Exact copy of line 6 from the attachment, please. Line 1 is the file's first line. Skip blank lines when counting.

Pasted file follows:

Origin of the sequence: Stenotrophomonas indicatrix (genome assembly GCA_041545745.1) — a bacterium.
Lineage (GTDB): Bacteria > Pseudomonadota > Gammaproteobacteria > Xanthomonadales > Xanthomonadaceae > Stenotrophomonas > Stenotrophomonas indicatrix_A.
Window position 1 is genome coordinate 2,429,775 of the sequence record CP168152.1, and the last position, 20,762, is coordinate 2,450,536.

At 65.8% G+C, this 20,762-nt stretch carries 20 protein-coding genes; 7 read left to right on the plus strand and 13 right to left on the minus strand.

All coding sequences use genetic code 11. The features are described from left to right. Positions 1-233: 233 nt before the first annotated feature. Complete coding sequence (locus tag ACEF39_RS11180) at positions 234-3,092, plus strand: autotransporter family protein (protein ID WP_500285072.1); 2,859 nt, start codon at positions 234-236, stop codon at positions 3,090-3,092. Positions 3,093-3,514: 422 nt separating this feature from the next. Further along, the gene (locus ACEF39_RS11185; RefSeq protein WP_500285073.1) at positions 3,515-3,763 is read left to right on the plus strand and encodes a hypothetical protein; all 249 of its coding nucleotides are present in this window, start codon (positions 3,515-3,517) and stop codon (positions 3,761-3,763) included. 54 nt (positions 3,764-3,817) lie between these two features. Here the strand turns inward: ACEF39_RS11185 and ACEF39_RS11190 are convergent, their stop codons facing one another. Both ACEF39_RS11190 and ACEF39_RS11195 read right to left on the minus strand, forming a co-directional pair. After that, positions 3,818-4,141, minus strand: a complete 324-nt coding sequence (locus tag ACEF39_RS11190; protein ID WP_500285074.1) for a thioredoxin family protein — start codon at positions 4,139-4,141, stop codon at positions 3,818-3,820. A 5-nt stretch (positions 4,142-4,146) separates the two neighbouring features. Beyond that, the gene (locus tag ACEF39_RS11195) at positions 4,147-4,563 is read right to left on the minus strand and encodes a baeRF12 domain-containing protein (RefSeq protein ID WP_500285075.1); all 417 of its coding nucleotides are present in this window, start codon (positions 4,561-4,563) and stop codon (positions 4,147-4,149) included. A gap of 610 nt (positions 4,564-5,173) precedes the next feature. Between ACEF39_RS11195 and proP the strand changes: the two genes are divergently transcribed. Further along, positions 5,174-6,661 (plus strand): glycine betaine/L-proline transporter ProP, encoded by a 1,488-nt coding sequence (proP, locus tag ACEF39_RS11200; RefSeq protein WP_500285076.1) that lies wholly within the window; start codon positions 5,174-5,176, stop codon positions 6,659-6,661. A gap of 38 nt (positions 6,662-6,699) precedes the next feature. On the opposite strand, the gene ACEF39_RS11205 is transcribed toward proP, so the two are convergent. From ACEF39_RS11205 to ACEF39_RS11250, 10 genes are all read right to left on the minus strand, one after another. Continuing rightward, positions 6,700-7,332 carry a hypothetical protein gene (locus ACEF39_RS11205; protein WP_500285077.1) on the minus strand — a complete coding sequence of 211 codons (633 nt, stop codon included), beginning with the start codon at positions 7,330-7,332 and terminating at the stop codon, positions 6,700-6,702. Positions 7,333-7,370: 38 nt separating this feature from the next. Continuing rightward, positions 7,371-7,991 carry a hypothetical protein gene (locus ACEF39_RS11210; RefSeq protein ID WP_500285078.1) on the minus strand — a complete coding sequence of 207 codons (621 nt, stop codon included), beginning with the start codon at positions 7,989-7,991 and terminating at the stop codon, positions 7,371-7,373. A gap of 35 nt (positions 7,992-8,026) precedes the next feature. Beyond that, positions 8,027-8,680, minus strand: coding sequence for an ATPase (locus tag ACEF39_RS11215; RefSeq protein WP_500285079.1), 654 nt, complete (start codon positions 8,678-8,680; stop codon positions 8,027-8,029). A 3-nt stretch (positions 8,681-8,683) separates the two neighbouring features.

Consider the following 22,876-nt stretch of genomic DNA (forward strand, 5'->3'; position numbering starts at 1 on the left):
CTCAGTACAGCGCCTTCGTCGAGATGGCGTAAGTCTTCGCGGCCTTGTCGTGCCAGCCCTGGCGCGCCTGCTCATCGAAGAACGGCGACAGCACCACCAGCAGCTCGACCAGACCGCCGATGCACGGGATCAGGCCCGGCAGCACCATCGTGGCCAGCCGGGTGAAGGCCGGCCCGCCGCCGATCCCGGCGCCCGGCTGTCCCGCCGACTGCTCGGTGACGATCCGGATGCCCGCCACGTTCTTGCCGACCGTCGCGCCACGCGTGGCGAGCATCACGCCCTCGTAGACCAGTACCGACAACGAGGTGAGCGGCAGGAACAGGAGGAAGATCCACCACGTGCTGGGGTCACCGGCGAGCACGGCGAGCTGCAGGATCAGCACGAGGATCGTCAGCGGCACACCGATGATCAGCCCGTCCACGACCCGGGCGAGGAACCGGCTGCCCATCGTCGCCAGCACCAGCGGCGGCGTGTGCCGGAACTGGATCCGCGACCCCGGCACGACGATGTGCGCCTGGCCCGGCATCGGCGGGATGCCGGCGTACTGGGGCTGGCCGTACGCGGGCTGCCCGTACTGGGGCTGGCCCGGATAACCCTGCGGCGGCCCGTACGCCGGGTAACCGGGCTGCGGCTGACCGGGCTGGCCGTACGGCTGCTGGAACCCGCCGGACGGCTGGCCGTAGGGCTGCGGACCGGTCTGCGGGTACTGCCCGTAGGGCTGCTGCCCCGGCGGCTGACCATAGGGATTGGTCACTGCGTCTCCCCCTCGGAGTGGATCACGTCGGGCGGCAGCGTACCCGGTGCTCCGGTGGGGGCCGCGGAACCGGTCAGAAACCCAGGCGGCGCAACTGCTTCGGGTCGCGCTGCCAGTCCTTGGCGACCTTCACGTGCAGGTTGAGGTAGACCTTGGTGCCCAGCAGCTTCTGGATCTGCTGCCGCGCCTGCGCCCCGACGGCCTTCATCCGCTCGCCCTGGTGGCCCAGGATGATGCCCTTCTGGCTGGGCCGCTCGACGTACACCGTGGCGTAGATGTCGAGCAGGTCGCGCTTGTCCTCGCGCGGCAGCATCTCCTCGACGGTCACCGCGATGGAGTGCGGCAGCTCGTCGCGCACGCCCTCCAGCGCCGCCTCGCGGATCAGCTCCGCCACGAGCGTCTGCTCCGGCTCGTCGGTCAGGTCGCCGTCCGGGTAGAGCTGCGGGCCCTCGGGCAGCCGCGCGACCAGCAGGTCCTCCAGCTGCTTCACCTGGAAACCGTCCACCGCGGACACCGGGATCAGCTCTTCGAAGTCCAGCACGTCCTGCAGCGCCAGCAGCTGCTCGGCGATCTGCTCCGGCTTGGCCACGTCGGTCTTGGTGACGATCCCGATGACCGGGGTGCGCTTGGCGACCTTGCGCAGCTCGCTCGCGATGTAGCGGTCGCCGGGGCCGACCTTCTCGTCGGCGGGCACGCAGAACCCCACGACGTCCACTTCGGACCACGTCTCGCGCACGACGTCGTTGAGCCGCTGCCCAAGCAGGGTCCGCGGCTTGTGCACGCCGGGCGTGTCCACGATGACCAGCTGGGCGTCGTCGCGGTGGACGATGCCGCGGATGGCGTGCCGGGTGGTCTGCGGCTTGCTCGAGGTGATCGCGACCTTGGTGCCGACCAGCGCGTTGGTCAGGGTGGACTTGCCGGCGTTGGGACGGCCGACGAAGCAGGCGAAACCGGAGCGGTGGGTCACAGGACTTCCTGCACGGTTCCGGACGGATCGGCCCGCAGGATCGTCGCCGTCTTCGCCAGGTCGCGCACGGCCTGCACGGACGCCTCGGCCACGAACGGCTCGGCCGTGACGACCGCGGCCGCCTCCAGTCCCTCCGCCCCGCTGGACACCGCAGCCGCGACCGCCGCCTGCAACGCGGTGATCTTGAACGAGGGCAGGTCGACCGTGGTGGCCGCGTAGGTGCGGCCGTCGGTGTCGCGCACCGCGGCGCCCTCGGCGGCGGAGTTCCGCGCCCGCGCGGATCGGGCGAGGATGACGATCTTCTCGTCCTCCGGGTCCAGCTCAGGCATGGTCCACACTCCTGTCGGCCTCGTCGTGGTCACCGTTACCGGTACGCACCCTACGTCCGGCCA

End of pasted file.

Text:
Consider the following 22,876-nt stretch of genomic DNA (forward strand, 5'->3'; position numbering starts at 1 on the left):